Thursday, December 6, 2012

Reading Between the Lines

I’m falling into a new rhythm. Typically I read on request from categories chosen by whoever is visiting Voices at Hand. These past few days in Norfolk County my discussions with gallery goers have been so lively and varied I’ve let the thread of conversations determine readings.

Art—specifically art that grows out of reflection and national guilt—was the thread that led me to a series of letters written by a man living in Germany during the rise of the Nazi party and throughout war.  Johann, who suffers from tuberculosis, is the only family member left in pre-war Germany writes to his mother and siblings in Canada from 1930 to 1945. His letters are full of details of daily life, hope, and if you read between the lines, bone chilling references to the Nazi fervor taking hold.  

January 1930
After the 15th of January 1930 the camp is to be kept up by the Mennonites. They don’t know what to do with the people.  No one can go to Brazil anymore in 1931. In Paraguay there is a terrible epidemic and Canada is closed.

July 1st 1933
Next week I begin with studies again.  Politically here in Germany huge progress is being made. The small parties are all dissolving. This is carried over to the churches as well. The fragmentation of the churches is come to an end. Nationalism is covering all.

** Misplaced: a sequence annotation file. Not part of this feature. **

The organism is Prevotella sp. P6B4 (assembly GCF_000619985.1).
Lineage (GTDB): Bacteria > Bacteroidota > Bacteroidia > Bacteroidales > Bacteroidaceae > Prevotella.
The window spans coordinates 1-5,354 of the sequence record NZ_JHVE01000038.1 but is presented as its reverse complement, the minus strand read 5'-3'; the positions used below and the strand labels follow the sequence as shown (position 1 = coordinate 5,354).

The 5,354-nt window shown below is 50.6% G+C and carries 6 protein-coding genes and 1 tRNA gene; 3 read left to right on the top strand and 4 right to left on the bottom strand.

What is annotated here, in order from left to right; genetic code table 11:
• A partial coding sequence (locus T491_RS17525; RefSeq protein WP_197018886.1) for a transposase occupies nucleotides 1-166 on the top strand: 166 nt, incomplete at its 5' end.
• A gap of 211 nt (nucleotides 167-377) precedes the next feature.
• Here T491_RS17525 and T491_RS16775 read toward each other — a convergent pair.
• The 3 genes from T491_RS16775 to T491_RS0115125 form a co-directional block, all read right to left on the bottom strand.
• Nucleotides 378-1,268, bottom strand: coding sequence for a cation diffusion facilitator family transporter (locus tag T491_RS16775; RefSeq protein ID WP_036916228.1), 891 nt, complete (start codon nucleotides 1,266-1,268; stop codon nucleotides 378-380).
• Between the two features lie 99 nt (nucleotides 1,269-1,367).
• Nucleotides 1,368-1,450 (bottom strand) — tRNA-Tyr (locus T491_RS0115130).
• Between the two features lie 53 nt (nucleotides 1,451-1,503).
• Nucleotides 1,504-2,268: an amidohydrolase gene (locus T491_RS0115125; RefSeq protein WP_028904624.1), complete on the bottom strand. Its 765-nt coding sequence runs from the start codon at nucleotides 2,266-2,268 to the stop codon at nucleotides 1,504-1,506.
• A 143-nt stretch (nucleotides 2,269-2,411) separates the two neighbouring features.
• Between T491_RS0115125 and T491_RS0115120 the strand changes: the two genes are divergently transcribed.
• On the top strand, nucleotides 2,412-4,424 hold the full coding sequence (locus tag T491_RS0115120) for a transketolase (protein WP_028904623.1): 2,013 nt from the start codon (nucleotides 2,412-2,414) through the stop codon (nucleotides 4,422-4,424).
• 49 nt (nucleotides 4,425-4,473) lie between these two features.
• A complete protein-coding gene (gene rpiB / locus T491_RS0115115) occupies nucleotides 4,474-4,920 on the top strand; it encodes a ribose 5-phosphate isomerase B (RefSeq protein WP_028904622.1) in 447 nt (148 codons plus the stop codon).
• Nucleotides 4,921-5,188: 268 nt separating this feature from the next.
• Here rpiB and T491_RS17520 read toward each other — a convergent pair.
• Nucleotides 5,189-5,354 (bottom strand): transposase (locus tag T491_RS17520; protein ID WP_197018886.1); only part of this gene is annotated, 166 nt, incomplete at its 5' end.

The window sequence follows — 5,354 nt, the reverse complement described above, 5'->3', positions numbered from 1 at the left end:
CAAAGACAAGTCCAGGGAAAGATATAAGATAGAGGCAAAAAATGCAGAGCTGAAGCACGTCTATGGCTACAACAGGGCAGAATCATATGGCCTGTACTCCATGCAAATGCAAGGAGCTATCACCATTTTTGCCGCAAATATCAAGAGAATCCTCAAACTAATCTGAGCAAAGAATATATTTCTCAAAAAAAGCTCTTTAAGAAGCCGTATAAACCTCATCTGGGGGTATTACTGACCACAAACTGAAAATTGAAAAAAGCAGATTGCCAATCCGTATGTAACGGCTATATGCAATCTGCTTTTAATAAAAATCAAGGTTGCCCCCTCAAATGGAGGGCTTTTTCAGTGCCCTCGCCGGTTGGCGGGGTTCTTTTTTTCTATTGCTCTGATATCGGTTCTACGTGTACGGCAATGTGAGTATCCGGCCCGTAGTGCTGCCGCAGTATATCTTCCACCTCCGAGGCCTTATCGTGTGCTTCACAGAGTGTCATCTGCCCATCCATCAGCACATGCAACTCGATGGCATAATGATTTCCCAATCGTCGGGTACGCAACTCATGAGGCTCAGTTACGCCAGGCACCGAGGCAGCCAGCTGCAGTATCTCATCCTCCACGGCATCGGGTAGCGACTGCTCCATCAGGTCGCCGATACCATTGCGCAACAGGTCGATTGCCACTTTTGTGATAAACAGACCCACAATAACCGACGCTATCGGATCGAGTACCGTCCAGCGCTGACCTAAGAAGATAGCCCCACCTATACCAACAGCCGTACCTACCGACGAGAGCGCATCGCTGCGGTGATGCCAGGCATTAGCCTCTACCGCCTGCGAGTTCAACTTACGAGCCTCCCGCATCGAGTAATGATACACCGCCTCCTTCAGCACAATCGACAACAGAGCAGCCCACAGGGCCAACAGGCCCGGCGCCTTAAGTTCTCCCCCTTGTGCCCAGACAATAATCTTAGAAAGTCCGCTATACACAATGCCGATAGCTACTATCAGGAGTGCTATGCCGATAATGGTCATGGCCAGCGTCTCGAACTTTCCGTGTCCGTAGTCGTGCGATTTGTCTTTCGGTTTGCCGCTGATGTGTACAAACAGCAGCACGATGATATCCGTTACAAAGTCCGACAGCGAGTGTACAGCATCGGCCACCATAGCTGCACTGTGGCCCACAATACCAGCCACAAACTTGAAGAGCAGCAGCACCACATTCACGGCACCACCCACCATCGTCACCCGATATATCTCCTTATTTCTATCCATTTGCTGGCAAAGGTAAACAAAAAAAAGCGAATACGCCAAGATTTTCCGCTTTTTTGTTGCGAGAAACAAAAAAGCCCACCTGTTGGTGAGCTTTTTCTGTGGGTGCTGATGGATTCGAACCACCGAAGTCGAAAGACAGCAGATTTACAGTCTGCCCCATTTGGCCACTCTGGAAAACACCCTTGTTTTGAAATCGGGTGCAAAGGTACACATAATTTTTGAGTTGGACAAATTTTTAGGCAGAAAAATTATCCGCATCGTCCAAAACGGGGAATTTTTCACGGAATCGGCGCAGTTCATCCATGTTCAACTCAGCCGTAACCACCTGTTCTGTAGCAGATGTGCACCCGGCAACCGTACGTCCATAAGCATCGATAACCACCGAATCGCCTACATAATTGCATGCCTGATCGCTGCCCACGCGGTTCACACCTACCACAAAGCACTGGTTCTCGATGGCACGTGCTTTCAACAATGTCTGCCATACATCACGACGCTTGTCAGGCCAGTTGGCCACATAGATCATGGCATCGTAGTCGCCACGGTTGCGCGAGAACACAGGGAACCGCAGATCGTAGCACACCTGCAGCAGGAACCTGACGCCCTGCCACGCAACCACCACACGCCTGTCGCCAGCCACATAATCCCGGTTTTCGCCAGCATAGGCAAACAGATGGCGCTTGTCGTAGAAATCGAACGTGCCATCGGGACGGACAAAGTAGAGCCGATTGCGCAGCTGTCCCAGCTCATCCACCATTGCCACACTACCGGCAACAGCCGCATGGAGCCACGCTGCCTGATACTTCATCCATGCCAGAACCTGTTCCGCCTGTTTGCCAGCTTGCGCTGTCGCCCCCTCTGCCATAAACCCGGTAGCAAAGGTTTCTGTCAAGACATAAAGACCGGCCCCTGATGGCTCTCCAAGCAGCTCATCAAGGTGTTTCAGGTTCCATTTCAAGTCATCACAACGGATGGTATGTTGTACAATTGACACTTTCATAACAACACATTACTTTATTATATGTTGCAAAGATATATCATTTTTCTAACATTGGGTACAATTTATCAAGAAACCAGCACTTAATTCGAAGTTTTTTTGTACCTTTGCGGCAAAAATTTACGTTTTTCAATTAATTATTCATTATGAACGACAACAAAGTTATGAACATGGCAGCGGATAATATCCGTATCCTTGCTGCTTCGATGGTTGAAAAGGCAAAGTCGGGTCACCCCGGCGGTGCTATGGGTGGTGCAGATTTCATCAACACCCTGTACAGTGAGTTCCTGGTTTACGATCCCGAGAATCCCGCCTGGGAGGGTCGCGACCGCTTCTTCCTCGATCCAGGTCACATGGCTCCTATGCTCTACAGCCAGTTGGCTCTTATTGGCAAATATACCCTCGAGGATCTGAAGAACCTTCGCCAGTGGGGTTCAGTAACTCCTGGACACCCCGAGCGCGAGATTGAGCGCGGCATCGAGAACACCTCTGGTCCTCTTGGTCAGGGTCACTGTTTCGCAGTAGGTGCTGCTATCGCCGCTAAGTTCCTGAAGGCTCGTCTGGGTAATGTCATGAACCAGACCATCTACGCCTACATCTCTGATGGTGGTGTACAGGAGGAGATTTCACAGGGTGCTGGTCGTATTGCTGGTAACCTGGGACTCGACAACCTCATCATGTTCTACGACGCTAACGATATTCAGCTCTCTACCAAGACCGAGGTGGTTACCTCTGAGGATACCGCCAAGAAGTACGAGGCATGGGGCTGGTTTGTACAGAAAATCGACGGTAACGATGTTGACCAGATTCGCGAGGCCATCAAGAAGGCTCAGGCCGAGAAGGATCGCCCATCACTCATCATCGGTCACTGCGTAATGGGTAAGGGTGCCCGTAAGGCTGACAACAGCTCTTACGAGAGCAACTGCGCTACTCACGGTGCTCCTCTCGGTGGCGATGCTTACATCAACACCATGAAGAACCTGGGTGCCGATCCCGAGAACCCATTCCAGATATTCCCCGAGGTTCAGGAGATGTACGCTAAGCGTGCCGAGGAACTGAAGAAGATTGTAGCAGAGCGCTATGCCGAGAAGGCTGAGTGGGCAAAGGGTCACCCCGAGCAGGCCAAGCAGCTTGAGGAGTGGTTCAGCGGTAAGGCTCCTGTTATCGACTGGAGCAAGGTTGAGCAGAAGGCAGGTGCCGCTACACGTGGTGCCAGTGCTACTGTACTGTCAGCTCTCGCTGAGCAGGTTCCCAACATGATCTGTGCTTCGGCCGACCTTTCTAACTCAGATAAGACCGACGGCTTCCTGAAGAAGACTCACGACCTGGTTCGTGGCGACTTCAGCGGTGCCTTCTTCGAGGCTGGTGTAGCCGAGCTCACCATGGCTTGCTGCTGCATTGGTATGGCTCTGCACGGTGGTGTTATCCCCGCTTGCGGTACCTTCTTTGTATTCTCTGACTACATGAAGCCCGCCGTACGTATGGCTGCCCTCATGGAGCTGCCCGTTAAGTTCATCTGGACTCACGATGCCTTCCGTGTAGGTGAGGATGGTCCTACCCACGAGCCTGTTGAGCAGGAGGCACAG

The Second Advent Sunday, 1936
At this time Germany has the best living conditions. The land laborers have it almost as good as the farmers themselves. Everything is dictated from above. Farming has become part of the process to renew the German people. We workers are helping to develop a four-year plan. In spring I want to be with you.

May 1st 1937
Today is a national holiday. I took part in the whole move. Around noon we heard a speech by Adolf Hitler. He described the difference between the first of May here and in Russia. I cannot describe the enthusiasm.

August 6th 1939
I have taken on different employment since Oct 1st in Braunsberg in a small mill. We do not fit in in this country. Lies and betrayal are the order of the day… Once more we want to try to save ourselves, if we don’t like it we will pack our bags and go to Canada…I have not gone to serve in the military. The practice has been cancelled.

November 26 1939
We are all in good health and enjoying life. Our household is not large, but free from worries. Our guarantee here in Germany for our future and our old age is not large property, but the nation for whom our work now counts. We will never be wealthy here, but no one is to be cold as long as the German nation exists and our Füher and his spirit continues to live.

From the 16th of August to the 10th of October I was in the military service. I participated in the field expedition in Poland. I was occupied as a blacksmith for shoeing the horses. I have seen much pain and suffering. May God soon give us peace in this world… If another emigration from Russia takes place, they will settle here in what was formerly the Polish region, we will then join those people.

June 7 1945
Some time ago I received your cherished letter. For a long time I have been wrapped in silence…every hour I think of you. I do not know how my future will turn out.
In June Johann was living in a Sanatorium. He was never heard from again.     

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